Tuesday, March 13, 2007


What were the last 40 years about?

Insert own expletive... There's a good article in today's edition of The Times where Dean Godson queries what the last few decades of NI's woes were about, considering the DUP's Ian Paisley is about to follow in the very footsteps of other unionist leaders that he helped destroy. Men such as O'Neill, Faulkner and Trimble.

Today 'big Ian' was in talks with the North's Secretary of State Peter Hain and said, somewhat surprisingly, that good progress had been made. He added that the DUP's election results had given him the ability to move forward and he made some candid remarks about the difficulties within his party admitting he had been "severely criticised by various people":

"Some of them are my personal friends but they don't agree with what I've done, (but) the electorate fortunately has agreed."

"It has strengthened my hand - I can afford to go further forward now with things, because I am confident that the people are with me."

A few days ago I speculated that "Maybe the man really does want to move on but he needed to know in his heart that unionists would stick with him if he remained on his current course." I don't know if that's really the case or if Paisley has told himself that's what he's doing, but clearly he has left plenty of people scratching their heads as to what the previous couple of decades were all about.

As Dean Godson in The Times asks...

"Why has Mr Paisley changed? What, indeed, were the past 40 years about if he is about to sit cheek by jowl as co-premier alongside Martin McGuinness of Sinn Fein-IRA? What was so terrible about those “sell-out” leaders of moderate Unionism whom Mr Paisley so ruthlessly destroyed — such as Terence O’Neill, the Ulster Unionist Premier of the late 1960s, who merely sought a few cautious reforms of the old Stormont system? Or Brian Faulkner, the first Unionist leader to attempt a power-sharing compromise with nationalism in 1974? Or what about David Trimble — excoriated for signing up to the 1998 Belfast agreement whose key provisions remain in place?"

This is the whole point. The very principles that these unionist leaders pushed for - and which Paisley so vehemently fought against - are now the very principles which Paisley has completely accepted and which he's on the verge of supporting.

Godson argues that the man is fuelled by his ego and cites his history of splitting from various strands of mainstream unionism...

"The truth is that Mr Paisley has always loved being top dog. And after years of marginalisation, he savours such tokens of respectability as a privy councillorship for himself, a peerage for Mrs Paisley and the Doc’s latest pet project — the prospect of a solitary moment in the Oval Office with President Bush this forthcoming St Patrick’s Day (and, who knows, maybe even the chance of a shared prayer together?)."

Godson touches on where Paisley's "new found emollience" has left the Union...

"There is certainly a defeatist strain within the DUP, personified by the former Conservative MP Andrew Hunter, who ran as a DUP candidate in the 2003 assembly election. After that poll, Mr Hunter told me: “Trimble sold the pass and administered the death blow to the Union. All that remains now is for us to go in and negotiate Protestant homeland within a united Ireland on as advantageous a basis as possible.” Mr Hunter confirms that this remains his view today — and he regards republican talk of unity by the time of the centenary of the Easter Rising of 1916 as not unrealistic. He claims that Mr Paisley can at times see that this is the logic of events — but that the DUP chieftain still does not fully accept it.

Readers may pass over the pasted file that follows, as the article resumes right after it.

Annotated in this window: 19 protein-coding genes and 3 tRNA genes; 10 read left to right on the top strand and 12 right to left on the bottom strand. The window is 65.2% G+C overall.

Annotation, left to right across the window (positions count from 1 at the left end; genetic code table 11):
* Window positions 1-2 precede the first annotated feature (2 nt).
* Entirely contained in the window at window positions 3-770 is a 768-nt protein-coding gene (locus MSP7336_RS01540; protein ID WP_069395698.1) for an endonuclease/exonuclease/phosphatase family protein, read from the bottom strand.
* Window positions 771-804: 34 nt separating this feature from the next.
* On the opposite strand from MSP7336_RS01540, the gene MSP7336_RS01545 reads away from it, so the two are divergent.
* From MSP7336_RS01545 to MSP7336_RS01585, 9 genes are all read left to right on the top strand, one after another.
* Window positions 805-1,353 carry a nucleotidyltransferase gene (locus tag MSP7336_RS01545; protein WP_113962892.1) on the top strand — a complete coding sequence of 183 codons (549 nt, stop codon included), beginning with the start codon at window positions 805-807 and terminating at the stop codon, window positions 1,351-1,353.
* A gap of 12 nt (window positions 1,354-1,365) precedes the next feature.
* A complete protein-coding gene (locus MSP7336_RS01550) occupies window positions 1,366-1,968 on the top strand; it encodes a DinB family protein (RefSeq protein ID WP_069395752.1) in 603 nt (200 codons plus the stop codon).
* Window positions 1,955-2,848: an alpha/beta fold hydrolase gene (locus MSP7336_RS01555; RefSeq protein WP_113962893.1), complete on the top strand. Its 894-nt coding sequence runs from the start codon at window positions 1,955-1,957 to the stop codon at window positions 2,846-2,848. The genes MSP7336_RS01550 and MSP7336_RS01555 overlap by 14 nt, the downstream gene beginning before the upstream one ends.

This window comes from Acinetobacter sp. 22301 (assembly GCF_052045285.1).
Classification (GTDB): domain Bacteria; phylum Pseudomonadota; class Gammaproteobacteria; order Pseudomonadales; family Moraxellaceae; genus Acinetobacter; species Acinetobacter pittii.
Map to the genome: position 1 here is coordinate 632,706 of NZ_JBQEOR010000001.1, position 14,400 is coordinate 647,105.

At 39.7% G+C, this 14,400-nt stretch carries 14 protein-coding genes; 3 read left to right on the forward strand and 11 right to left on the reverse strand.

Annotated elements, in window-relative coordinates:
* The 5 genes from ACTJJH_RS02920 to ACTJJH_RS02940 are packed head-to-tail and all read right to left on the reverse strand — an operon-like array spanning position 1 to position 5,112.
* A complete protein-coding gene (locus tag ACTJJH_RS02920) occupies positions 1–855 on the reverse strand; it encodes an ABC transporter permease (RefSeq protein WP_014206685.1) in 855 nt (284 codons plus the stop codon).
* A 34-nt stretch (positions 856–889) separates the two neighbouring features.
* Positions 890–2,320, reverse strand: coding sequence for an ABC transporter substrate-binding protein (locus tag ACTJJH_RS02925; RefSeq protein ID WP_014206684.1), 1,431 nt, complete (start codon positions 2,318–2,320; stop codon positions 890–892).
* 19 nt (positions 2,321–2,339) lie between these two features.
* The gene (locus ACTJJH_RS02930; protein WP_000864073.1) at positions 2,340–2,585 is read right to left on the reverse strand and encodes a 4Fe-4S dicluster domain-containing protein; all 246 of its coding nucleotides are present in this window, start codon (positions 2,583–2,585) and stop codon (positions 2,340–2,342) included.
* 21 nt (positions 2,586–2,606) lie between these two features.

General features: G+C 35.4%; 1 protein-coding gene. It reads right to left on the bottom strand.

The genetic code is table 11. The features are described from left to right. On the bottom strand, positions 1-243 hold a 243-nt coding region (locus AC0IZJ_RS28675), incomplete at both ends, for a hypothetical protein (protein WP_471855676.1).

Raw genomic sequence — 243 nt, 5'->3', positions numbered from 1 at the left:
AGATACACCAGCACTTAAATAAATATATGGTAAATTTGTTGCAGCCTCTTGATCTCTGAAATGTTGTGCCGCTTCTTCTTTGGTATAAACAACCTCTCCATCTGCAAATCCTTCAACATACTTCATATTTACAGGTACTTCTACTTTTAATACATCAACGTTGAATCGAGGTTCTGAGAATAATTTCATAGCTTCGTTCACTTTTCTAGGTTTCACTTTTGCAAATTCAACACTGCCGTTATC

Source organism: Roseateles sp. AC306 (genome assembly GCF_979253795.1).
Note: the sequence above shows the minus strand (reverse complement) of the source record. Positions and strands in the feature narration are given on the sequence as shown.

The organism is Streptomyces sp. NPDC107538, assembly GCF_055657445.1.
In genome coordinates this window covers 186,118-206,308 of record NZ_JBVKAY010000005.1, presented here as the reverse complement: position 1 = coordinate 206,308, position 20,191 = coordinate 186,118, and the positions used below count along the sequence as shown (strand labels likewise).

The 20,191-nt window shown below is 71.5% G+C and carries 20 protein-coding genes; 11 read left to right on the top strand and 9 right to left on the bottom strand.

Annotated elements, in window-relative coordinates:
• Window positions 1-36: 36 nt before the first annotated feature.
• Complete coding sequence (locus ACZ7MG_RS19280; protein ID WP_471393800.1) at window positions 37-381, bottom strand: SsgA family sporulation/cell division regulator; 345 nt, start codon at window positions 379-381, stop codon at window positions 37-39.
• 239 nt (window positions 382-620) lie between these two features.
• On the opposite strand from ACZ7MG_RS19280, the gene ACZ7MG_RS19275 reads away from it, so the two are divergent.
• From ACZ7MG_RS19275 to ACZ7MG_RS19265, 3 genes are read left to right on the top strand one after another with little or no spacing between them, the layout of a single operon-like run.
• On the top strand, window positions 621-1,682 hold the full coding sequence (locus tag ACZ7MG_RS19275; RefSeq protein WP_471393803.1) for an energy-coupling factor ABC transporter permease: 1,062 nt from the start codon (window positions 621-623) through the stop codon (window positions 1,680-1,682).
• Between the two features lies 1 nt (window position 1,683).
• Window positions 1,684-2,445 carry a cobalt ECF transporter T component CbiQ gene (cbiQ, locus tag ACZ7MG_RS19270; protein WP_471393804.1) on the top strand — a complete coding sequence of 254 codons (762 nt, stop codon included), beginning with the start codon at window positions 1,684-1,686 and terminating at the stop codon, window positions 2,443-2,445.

"Certainly, the vast bulk of the Unionist electorate do not think that they have voted for such drift: indeed, the very reverse. What will be the ructions within the DUP and within the Free Presbyterian Church when they discover otherwise? The DUP’s Janus-faced ambiguity served it well when Sinn Fein participation in government was entirely theoretical. But what happens when it becomes a reality? And could such arrangements survive beyond the lifetime of the frail Mr Paisley?

"Whatever now happens, to have got even this far constitutes an achievement for Anglo-Irish statecraft. For years, officials have smirkingly counted upon the defeatism, vanity and venality of much of the Unionist political class to push through a project of creeping condominium with the Republic. But who would have thought that Ian Paisley, the ultimate “honest bigot”, would turn out to be their last card?"

Very interesting thoughts indeed. I agree that there is a drift towards Irish reunification and I wonder if deep down Ian Paisley knows it himself?

After all, the man jeered and taunted O'Neill, Faulkner and Trimble. He helped bring about their political demise. He accused them of putting the Union in danger and helping the chances of a United Ireland. But what has changed? Paisley finds himself on the same course. He might try and fight the current more than his predecessors did but he can't fight the direction in which we are all heading.

I personally regard the idea of Irish unity around the centenary of 1916 as unrealistic but I do believe in the very near future that the partition of this island, the greatest evil ever inflicted upon this nation, will be removed once and for all and that we will move into the future as one united land.

It's unlikely that Dr Paisley will be alive to see this day. He'll probably turn in his grave when the day comes.

But he can't turn away from the current course - the drift towards Irish unity.


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